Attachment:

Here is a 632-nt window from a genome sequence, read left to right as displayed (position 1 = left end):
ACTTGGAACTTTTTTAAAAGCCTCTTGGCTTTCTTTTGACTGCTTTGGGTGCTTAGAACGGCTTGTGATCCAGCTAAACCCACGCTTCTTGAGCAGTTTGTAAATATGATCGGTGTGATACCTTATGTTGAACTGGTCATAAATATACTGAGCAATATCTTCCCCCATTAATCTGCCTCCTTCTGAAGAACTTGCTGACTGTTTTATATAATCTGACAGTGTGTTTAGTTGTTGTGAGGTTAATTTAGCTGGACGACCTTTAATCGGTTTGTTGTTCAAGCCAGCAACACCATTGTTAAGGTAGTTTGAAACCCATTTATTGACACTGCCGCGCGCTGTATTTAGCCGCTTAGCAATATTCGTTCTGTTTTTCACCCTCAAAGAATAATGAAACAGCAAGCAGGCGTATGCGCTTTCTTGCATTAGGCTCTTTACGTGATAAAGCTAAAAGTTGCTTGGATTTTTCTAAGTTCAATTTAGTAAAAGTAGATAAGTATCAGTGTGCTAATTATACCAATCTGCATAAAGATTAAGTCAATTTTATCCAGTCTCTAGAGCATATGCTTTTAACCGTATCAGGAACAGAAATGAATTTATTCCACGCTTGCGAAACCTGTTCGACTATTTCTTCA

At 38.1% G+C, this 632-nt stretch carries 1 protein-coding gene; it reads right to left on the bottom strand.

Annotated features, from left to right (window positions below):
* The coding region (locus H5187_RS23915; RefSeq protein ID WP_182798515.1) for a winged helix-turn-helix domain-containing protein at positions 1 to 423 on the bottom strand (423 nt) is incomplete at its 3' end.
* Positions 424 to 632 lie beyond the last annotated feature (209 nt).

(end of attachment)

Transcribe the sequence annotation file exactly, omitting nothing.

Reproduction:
Here is a 632-nt window from a genome sequence, read left to right as displayed (position 1 = left end):
ACTTGGAACTTTTTTAAAAGCCTCTTGGCTTTCTTTTGACTGCTTTGGGTGCTTAGAACGGCTTGTGATCCAGCTAAACCCACGCTTCTTGAGCAGTTTGTAAATATGATCGGTGTGATACCTTATGTTGAACTGGTCATAAATATACTGAGCAATATCTTCCCCCATTAATCTGCCTCCTTCTGAAGAACTTGCTGACTGTTTTATATAATCTGACAGTGTGTTTAGTTGTTGTGAGGTTAATTTAGCTGGACGACCTTTAATCGGTTTGTTGTTCAAGCCAGCAACACCATTGTTAAGGTAGTTTGAAACCCATTTATTGACACTGCCGCGCGCTGTATTTAGCCGCTTAGCAATATTCGTTCTGTTTTTCACCCTCAAAGAATAATGAAACAGCAAGCAGGCGTATGCGCTTTCTTGCATTAGGCTCTTTACGTGATAAAGCTAAAAGTTGCTTGGATTTTTCTAAGTTCAATTTAGTAAAAGTAGATAAGTATCAGTGTGCTAATTATACCAATCTGCATAAAGATTAAGTCAATTTTATCCAGTCTCTAGAGCATATGCTTTTAACCGTATCAGGAACAGAAATGAATTTATTCCACGCTTGCGAAACCTGTTCGACTATTTCTTCA

At 38.1% G+C, this 632-nt stretch carries 1 protein-coding gene; it reads right to left on the bottom strand.

Annotated features, from left to right (window positions below):
* The coding region (locus H5187_RS23915; RefSeq protein ID WP_182798515.1) for a winged helix-turn-helix domain-containing protein at positions 1 to 423 on the bottom strand (423 nt) is incomplete at its 3' end.
* Positions 424 to 632 lie beyond the last annotated feature (209 nt).